Are nurses supposed to protect doctors? Part 1

And now for the most difficult part of my opthalmic journey.

My fill-in, emergency opthalmologist did a good thing and a bad thing.

Good thing: She noted my allergies aloud from my file, then used her phone to look up the active ingredient(s) of a medicine I was using. I had a prescription from my dermatologist that I was using on my flaky eyelids and surrounding skin, in the hopes that the skin would respond like my non-eye skin does — with healing and non-flaky, normal appearance. I was on board with ceasing use of my current treatment because it wasn’t giving quick results.

Bad thing: She did not look up the ingredients of the prescription she gave me for the skin surrounding my eyes. She demonstrated that she had access to ingredient lists and proclaimed that I was allergic to lanolin minutes earlier. She also sent me home with a sample of an eye drop medication.

The prescription was available at just one pharmacy, which I would never have chosen to buy from anyway. I have always had bad customer service on the retail side, but since it’s near my child’s school, I’ll pop in once in a while. I bought the medicine. My husband had me look at the ingredient list when I opened the box, and there it was in black and white — lanolin alcohol. I called the doctor’s office. I told the nurse that I couldn’t take the medicine because it contained lanolin. She said she’d work on it. She called me and reported the pharmacist was looking for an alternative.

My allergy is rare, and I thought my issue could be a board of ethics case. I called a friend who works for a state pharmacist group. She said that prescribing medications that patients are allergic to happens more often that you know. Frightening, isn’t it?

I later learn (days later) from the nurse that the pharmacist claimed that the PDR (Physicians Desk Reference) lists only active ingredients, but he obviously had access to ingredient lists because he found a lanolin-free medication for me the same day as my appointment. At over $150, I declined it and decided to use Aveeno lotion on my eyelids. As far as I can tell, the doctor was not alerted that she wrote a bad prescription. The nurse was trying to handle the situation on her own.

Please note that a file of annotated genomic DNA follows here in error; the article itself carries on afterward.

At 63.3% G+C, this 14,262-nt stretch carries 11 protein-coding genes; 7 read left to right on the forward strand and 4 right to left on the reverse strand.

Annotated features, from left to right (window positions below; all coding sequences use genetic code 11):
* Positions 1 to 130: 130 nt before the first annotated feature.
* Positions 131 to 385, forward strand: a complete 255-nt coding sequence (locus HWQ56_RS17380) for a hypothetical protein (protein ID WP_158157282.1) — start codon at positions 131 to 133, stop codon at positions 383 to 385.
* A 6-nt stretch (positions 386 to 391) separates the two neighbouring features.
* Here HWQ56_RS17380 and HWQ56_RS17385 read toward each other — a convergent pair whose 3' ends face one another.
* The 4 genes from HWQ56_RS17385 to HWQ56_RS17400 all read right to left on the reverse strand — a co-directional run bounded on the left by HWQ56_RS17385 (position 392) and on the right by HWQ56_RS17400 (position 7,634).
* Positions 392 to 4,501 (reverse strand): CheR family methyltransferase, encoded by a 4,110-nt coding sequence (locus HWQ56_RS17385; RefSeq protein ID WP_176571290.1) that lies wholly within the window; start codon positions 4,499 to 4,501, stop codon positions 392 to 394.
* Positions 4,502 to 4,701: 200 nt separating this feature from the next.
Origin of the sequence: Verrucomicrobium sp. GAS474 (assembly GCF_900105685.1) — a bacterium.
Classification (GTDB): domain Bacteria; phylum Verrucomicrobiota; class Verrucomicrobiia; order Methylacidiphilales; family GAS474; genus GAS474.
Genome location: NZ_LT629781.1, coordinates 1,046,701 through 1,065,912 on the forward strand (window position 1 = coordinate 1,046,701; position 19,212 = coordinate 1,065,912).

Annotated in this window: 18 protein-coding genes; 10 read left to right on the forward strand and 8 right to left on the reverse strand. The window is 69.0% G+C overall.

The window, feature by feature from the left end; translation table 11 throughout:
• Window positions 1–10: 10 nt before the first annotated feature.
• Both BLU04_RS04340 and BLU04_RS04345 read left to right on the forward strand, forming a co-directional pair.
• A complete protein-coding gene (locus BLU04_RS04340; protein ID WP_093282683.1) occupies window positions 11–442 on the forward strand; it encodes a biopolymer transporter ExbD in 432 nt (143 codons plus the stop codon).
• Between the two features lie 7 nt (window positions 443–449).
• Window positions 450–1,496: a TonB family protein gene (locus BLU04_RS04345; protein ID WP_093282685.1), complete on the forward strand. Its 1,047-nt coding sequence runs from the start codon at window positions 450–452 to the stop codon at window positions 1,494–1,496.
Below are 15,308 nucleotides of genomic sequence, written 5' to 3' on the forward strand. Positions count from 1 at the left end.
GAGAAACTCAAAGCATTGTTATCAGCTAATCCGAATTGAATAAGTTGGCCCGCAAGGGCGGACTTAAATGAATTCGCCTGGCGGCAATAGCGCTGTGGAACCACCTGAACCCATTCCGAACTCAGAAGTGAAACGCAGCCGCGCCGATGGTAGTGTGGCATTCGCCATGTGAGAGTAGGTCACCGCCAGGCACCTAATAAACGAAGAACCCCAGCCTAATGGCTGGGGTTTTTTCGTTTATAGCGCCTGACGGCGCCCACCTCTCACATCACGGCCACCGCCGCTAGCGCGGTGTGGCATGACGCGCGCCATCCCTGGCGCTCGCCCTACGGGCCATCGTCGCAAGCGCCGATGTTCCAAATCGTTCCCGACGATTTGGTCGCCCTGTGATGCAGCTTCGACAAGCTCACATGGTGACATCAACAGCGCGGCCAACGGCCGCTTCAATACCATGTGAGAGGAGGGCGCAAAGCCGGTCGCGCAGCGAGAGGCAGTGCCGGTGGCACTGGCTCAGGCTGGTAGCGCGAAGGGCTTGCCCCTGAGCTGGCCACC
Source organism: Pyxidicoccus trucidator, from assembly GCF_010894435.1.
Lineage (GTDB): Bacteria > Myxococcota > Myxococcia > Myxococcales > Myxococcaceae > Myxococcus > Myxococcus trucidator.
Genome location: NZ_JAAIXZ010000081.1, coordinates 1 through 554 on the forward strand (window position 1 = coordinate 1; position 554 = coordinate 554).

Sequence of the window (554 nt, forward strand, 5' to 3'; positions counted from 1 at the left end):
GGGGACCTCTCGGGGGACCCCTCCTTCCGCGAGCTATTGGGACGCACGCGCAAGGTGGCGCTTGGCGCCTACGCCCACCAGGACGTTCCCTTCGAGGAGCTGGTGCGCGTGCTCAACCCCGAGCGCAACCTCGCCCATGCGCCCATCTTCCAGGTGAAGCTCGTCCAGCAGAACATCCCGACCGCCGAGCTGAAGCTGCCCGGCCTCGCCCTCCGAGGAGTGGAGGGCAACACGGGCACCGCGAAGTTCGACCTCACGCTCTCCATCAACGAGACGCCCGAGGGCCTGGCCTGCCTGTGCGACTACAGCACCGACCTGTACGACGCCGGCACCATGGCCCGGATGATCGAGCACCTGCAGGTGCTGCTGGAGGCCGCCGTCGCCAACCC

Have you ever gotten a bad prescription?

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2 Responses to Are nurses supposed to protect doctors? Part 1

  1. Holy moly this is scary. I’ve never run into this…I haven’t discovered any allergies yet, though, either. I hate when they look stuff up on their iphones….they better have access to some pretty exclusive apps or I could just go home and be my own doctor. Just the way I feel…
    I think nurses should stick up for the patients. Not the docs. Let’s be ethical, everyone.

  2. Nicole says:

    Your doctor and the pharmasist each made a mistake. Did the pharmasist know beforehand that you had an allergy? They do have access to updated software. Most of the time they do know what interactions there are with medication but it is often best that they double check. My husband is a pharmasist and uses his software (epocrates, which updates on a very regular basis).

    Hope your skin improves. I have skin issues around 1 eye in particular, it seems like the skin does not like to respond like other facial skin. My dermatologist wants me to go to the eye doctor. I have perfect vision so I feel silly going to an eye doctor just for skin issues.

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